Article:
NgRx is a great tool that allows you to manage state and side effects in Angular applications in a Redux-like manner. It streamlines state changes with its unidirectional data flow, and offers a structured approach to handling data and side effects. Numerous posts on our blog detail its strengths and affiliated techniques. Some Angular developers even argue that incorporating NgRx is imperative once an app expands beyond two features. While NgRx can undoubtedly enhance an Angular application or library by simplifying debugging, translating business logic into code, and improving the architecture, it does present a steep learning curve. Despite the provocative title, there is some truth to the statement: your app or library may indeed not need NgRx. Surprisingly, I successfully developed a suite of enterprise Angular libraries over five years without involving NgRx. In that project, we decided to opt out of using a state management library like NgRx because of its steep learning curve. Developers with varying levels of Angular expertise were involved, and the goal was to simplify their experience. My bold assertion is that, with careful consideration of architectural patterns, it is entirely possible to develop a robust app or library using only Angular, without any third-party libraries. Employing select design patterns and leveraging Angular's built-in tools can yield a highly maintainable app, even without a dedicated state management library. Having shared my somewhat audacious opinion, let me now support it by outlining a few patterns that facilitate the development of a maintainable, stateful Angular application or library without NgRx. Services and the Singleton Pattern Services provided in root` or a module yield a shared instance across the entire app or module, effectively rendering them singletons. This characteristic makes them ideal for managing and sharing state across components without requiring a dedicated state management tool like NgRx. Particularly, for small to medium-sized applications, a "state service" can be a straightforward and effective alternative to a comprehensive state management solution when implemented correctly. To accurately implement state in a singleton service, consider the following: - Restrict state data to private properties and expose them only through public methods or observables to prevent external mutations. Such a pattern safeguards the integrity of your state by averting unauthorized modifications. - Utilize BehaviorSubjects or signals to enable components to respond to state changes. Both BehaviorSubject` and `SettableSignal` retain the current value and emit it to new subscribers immediately. Components can then subscribe to these to receive the current value and any subsequent updates. - Expose public methods in your service that manage state modifications to centralize the logic for updating the state and incorporate validation, logging, or other necessary side effects. - When modifying state, always return a new instance of the data rather than altering the original data. This ensures that references are broken and components that rely on change detection can accurately detect changes. Good Component Architecture Distinguish your UI components into stateful (containers) and stateless (presentational) components. Stateful components manage data and logic, while stateless components merely receive data via inputs and emit events without maintaining an internal state. Do not get dragged into the rabbit hole of anti-patterns such as input drilling or event bubbling while trying to make as many components presentational as possible. Instead, use a Data Service Layer to provide a clean abstraction over backend API calls and handle error management, data transformation, caching, and even state management where it makes sense. Although injecting a service into a component technically categorizes it as a "smart" component, segregating the data access logic into a separate service layer ultimately enhances modularity, maintainability, scalability, and testability. Immutability A best practice is to always treat your state as immutable. Instead of modifying an object or an array directly, you should create a new copy with the changes. Adhering to immutability ensures predictability and can help in tracking changes. Applying the ChangeDetectionStrategy.OnPush strategy to components whenever possible is also a good idea as it not only optimizes performance since Angular only evaluates the component for changes when its inputs change or when a bound event is triggered, but it also enforces immutability. Change detection is only activated when a different object instance is passed to the input. Leveraging Angular Router Angular's router is a powerful tool for managing application state. It enables navigation between different parts of an application, allowing parameters to be passed along, effectively using the URL as a single source of truth for your application state, which makes the application more predictable, bookmarkable, and capable of maintaining state across reloads. Moreover, components can subscribe to URL changes and react accordingly. You can also employ router resolvers to fetch data before navigating to a route, ensuring that the necessary state is loaded before the route is activated. However, think carefully about what state you store in the URL; it should ideally only contain the state essential for navigating to a specific view of your application. More ephemeral states, like UI state, should be managed in components or services. Conclusion Angular provides lots of built-in tools and features you can effectively leverage to develop robust, maintainable applications without third-party state management libraries like NgRx. While NgRx is undoubtedly a valuable tool for managing state and side effects in large, complex applications, it may not be necessary for all projects. By employing thoughtful design patterns, such as the Singleton Pattern, adhering to principles of immutability, and leveraging Angular's built-in tools like the Router and Services, you can build a highly maintainable and stateful Angular application or library....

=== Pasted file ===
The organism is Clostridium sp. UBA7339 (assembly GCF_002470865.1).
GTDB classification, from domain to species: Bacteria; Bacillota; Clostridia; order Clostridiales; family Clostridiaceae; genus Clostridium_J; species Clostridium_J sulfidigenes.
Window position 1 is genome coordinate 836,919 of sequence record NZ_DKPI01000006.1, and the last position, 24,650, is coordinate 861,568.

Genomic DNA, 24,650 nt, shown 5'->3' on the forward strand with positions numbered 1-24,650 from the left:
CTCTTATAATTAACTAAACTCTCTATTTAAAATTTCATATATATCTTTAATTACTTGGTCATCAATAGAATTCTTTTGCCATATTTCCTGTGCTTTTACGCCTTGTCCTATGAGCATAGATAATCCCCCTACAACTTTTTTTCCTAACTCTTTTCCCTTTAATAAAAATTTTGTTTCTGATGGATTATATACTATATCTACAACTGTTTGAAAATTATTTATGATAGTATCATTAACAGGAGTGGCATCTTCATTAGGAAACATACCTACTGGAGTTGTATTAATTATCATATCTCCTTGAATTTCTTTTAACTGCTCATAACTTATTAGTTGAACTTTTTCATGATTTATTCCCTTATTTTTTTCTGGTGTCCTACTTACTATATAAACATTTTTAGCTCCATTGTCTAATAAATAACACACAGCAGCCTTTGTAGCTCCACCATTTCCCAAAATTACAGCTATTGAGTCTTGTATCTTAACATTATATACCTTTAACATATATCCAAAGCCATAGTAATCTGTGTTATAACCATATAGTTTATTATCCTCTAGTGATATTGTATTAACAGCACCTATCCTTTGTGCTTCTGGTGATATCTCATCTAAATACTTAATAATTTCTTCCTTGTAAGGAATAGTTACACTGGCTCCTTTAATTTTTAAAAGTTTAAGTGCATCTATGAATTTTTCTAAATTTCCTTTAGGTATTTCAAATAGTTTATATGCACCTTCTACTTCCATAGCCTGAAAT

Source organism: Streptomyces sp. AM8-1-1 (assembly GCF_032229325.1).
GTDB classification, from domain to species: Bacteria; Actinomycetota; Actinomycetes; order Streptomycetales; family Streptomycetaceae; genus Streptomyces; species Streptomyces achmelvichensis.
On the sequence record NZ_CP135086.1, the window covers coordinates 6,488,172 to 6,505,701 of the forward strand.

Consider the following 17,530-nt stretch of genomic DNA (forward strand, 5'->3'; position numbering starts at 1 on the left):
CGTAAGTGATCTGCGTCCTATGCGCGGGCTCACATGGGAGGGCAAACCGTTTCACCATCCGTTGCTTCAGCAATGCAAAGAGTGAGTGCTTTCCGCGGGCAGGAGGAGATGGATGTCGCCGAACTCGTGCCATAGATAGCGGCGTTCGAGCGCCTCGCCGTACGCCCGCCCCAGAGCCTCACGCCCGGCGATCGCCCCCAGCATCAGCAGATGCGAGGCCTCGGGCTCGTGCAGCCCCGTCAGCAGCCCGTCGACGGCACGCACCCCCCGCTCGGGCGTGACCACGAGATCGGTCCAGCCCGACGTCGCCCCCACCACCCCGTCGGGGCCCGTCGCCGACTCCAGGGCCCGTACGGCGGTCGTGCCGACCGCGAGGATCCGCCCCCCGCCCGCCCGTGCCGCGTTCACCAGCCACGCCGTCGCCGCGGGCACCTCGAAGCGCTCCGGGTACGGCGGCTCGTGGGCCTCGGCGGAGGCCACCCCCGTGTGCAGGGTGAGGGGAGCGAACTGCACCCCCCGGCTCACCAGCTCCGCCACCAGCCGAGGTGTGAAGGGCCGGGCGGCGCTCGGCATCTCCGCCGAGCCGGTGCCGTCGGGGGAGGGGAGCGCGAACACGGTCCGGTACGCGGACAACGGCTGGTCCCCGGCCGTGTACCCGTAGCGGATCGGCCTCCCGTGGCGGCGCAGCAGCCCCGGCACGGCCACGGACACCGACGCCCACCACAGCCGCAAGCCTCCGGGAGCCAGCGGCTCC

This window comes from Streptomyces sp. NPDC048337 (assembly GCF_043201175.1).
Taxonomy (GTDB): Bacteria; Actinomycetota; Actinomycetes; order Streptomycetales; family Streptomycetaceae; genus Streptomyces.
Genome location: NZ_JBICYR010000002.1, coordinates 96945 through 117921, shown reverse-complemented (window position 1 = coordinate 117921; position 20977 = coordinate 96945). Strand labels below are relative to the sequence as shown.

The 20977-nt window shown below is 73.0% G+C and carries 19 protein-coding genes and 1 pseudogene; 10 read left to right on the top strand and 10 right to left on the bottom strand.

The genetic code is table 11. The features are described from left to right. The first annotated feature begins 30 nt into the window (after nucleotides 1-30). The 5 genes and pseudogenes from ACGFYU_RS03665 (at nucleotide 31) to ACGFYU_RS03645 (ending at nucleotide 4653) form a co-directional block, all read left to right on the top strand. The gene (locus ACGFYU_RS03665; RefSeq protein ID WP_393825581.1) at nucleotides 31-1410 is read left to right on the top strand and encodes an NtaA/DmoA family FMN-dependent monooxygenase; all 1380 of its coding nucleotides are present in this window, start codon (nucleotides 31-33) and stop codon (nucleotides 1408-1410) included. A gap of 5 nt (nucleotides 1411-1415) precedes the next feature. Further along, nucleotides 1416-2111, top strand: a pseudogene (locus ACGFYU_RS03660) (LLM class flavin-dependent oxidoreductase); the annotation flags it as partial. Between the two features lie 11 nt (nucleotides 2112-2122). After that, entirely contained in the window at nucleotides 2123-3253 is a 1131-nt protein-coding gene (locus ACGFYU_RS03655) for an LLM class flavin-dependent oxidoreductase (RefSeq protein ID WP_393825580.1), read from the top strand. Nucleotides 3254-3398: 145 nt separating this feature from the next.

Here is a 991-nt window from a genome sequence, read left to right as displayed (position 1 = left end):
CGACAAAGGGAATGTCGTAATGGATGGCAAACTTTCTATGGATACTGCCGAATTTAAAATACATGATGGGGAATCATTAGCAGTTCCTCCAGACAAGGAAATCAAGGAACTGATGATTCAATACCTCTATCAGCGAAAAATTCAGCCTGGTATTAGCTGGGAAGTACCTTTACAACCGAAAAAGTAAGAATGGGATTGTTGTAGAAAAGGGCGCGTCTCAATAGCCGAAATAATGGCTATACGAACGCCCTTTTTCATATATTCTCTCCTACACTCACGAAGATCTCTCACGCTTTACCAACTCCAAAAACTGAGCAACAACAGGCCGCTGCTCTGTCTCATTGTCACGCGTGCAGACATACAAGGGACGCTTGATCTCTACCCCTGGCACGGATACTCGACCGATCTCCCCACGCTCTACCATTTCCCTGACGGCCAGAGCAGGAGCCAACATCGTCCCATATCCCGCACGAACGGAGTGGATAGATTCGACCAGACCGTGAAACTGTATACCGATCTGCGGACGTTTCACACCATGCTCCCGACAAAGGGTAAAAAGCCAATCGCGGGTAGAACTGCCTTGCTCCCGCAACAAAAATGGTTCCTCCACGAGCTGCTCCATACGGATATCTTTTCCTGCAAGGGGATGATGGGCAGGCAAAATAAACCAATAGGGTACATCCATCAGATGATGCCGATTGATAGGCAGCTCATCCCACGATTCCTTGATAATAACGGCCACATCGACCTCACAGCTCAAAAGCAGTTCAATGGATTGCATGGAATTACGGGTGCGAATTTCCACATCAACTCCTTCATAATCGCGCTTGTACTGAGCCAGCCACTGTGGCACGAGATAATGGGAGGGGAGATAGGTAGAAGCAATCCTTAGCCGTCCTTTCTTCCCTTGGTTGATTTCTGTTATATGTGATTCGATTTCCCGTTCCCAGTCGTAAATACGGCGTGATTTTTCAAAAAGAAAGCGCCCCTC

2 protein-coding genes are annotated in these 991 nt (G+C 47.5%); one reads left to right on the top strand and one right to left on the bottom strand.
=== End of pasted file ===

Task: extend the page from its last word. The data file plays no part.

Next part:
A Guide to (Typed) Reactive Forms in Angular - Part II (Building Dynamic Superforms) cover image